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Now we come to one of the hardest concepts to understand, relationships. As with Dynamic Filters I'll only be able to give a peek into the vast world of possibilities. To demonstrate, I'll show what amenities are available at the location where an employee works. That information is connected with the location because after all, a location would have a cafeteria, not an employee. But we want to display it in a list of employees to show what amenities are available to any given employee. To do that, I'll have to set up a relationship between the employee, and the location.
We started setting that connection up in the video Connecting two fields using references. At the beginning of that video, we installed the module references. If you haven't done so already, you'll need to write now. You can get it from drupal .org/project/references. Once we installed that module, we added a reference field so we could store locations in a Location content type, and then we pointed to those records when we wanted to show where an employee works. If we go back to our site, we can see that by going to Structure>Content types>Employee and manage fields.
We scroll down to that Location Field, we see that it's a Node Reference, and if we edit that field, we see that it references only those nodes that are of the Location content type. There is a problem with this though, that's a very limited sort of reference, it only carries over the title of those Location Nodes. So we can see, for example, that Francesca works at the Ventura orchard, but we can't see anything else about that orchard. That's true even if we start to add other text fields there.
I'm going to do that and add amenities to those locations. To do so, I go up to Structure and Content types and I'm going to add a field in my location content type for amenities. We'll call it Amenities. It will be simply a Text field and Save. We then as usual have a number of options, and in this case, I'm going to allow for an unlimited number of values. It's going to be one line after another of different amenities that people can have.
Save settings, and now we're ready. I'll very quickly add amenities to the three locations we have, we'll go through this very quickly. To find them, we filter by Location and there they are! I'll open each of these in a tab. In Oxnard, we'll say there is Parking, and a Cafeteria, and an Exercise room, and then Save. I'll add similar amenities to the Carpinteria Orchard and the Ventura orchard.
Now, we're ready to add that information to our employee view on the front page. We'll try the obvious way, but it's also the wrong way. To do that, we'll edit this view and add a field. The field will be Amenities. Now, notice that it says it only shows up in the Location content type, but we'll add it anyway and see what happens. We'll accept the defaults and then scroll down and see how it looks.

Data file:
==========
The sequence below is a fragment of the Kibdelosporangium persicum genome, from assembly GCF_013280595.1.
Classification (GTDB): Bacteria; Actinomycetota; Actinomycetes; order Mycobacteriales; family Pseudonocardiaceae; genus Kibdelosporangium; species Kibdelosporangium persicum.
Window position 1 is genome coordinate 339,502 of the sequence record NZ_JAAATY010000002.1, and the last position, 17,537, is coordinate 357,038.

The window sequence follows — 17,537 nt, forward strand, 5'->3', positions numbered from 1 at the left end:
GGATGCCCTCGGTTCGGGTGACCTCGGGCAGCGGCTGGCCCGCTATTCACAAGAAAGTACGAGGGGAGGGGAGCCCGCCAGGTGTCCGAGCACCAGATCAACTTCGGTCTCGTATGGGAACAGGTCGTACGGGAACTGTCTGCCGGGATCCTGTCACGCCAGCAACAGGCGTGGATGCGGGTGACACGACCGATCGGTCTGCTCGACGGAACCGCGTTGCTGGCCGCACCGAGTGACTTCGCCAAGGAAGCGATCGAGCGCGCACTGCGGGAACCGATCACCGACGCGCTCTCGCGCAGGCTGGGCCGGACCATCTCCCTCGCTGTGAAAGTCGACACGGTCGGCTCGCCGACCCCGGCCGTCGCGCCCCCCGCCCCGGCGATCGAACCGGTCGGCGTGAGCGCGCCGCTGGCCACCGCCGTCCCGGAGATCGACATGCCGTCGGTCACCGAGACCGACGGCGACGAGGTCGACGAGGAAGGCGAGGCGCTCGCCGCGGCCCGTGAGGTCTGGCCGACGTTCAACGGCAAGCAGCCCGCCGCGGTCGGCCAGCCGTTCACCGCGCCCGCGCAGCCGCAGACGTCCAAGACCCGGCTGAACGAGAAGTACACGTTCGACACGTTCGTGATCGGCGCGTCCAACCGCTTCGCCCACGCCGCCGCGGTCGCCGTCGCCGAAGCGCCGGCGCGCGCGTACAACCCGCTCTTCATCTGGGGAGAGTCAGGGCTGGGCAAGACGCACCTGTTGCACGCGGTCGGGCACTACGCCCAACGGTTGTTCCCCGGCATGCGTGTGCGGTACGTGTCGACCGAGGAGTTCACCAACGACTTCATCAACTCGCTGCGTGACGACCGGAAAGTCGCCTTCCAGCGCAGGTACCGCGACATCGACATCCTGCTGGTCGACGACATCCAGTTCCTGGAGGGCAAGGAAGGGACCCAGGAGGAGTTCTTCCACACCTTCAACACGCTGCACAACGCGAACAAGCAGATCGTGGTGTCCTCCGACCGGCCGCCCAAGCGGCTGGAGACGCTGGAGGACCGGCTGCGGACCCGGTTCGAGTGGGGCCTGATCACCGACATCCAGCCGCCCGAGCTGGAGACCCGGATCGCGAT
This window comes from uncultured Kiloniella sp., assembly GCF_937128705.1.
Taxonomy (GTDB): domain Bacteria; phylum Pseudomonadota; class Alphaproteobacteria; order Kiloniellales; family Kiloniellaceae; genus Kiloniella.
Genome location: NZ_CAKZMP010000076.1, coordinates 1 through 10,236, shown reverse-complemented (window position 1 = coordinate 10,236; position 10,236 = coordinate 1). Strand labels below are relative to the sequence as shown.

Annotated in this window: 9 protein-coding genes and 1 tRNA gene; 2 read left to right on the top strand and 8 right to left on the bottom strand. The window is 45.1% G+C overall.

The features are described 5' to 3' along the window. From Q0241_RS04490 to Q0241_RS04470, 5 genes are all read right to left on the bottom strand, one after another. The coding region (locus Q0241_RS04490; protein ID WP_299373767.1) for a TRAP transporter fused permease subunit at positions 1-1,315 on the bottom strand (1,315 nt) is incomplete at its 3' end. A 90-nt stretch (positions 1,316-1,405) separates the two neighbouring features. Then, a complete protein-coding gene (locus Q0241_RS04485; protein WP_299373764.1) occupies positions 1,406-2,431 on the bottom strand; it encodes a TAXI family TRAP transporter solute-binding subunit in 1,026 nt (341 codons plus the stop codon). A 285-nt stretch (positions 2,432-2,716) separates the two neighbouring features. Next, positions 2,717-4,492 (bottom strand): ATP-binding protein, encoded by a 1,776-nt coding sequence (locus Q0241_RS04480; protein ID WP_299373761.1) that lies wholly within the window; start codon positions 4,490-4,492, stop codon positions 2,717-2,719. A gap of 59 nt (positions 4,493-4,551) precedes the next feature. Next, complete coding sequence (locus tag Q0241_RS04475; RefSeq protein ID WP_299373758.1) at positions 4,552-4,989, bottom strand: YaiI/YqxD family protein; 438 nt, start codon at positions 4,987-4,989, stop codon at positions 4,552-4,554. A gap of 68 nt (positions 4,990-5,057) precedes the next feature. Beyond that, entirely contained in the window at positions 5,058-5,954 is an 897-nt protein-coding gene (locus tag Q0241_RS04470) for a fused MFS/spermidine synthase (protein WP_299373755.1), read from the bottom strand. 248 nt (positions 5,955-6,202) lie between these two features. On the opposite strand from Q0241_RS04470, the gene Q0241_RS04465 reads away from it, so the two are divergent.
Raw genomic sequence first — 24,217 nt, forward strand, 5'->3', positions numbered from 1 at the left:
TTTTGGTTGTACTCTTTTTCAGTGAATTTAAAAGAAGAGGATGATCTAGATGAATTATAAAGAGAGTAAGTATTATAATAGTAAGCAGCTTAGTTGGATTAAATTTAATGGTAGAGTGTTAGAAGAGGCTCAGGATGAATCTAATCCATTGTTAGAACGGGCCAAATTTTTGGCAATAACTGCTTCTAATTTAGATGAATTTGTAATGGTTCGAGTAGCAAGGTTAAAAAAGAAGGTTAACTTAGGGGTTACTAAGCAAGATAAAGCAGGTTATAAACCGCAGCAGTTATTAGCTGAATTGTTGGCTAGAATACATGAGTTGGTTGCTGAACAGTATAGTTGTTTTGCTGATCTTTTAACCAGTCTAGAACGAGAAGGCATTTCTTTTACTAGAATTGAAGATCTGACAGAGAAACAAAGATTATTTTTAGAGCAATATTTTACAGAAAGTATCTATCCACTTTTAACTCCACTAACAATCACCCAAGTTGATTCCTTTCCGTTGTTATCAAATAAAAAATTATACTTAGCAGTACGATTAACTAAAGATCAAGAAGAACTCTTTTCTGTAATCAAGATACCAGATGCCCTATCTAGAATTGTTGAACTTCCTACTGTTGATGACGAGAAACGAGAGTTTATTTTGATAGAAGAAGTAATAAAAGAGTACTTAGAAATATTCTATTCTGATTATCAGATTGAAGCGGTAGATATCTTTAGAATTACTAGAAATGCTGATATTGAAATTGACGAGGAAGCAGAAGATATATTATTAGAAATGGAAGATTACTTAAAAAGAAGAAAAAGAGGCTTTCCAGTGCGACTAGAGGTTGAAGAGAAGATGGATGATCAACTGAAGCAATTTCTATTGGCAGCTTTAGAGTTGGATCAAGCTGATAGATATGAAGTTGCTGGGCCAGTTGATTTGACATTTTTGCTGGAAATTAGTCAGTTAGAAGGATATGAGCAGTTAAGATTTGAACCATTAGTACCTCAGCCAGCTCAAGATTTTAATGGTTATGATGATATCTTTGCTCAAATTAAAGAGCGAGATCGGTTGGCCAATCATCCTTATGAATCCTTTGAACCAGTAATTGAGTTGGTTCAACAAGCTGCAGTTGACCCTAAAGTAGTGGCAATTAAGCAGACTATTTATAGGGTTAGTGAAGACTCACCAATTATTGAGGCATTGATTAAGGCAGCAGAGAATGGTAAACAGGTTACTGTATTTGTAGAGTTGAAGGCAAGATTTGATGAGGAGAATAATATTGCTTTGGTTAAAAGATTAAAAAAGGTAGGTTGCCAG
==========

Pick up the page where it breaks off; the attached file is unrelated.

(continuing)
Well, it added a column, but there's nothing there. That's because we haven't set up a relationship between the two. That's what we'll do now. We'll go back up to the top and save just for safety. Then we'll go back to our View and edit the Relationships. Now, most of the relationships here are built into Drupal. For example, it assumes that there is going to be a relationship between the author of a post and the post itself. Similarly, there are relationships between comments on a node and the node itself.
The one that we want to add is this Location. So we click, and add, and then I'll simply click through and accept the defaults. Now if we scroll to the bottom, you see that doesn't actually change anything in our View at all, we still have this blank column. But we start to see the effects of that relationship when we go back, and add or alter fields. I go up to that Amenities field again and now we have this extra choice. We'll use that relationship that we just set up.
Scroll down and Apply it, and scroll down and now we have all the information that we wanted. Incidentally, Relationships work not only with fields but also with sorting and filtering. For example, we could create a filter that showed only those people who worked at a place that have Truck parking, and if we go up here, and add some Filter Criteria, let's just choose one at random, Amenities, and you see once again, we have that relationship right there.
I'll remove it since we're not actually going to do that in this View. Finally, I'll go up and Save. We return to our page, and it gives us exactly what we wanted. The hard part about relationships is knowing when they're needed, and also which direction they should go in. For example, let's say that we created a View of locations and we wanted to see a list of all the people who worked in each one. You'd need to set up a reverse relationship, something that's not possible with core Drupal. There are a few solutions to that reverse relationship problem and it's a field that's currently changing in Drupal.
So rather than recommend a particular solution, here are some resources that will show you how you can figure that out for yourself. One of them of course is the site we looked at earlier drupal.org/project/references. There is some information linked to this about that one-way and two-way and reverse relationship issue. Another project that's related to this is called NodeReferrer. It's at drupal.org/project/nodereferrer. Finally, there's a similar project called relation at drupal.org/project/relation.
With hard work on the part of the modules maintainers, I'm hoping that this will be settled by the time you watch this video. In the meantime, you can solve most bidirectional relationship problems through careful construction of your content types and your views. As usual, the drupal.org site is the place to get the latest news.
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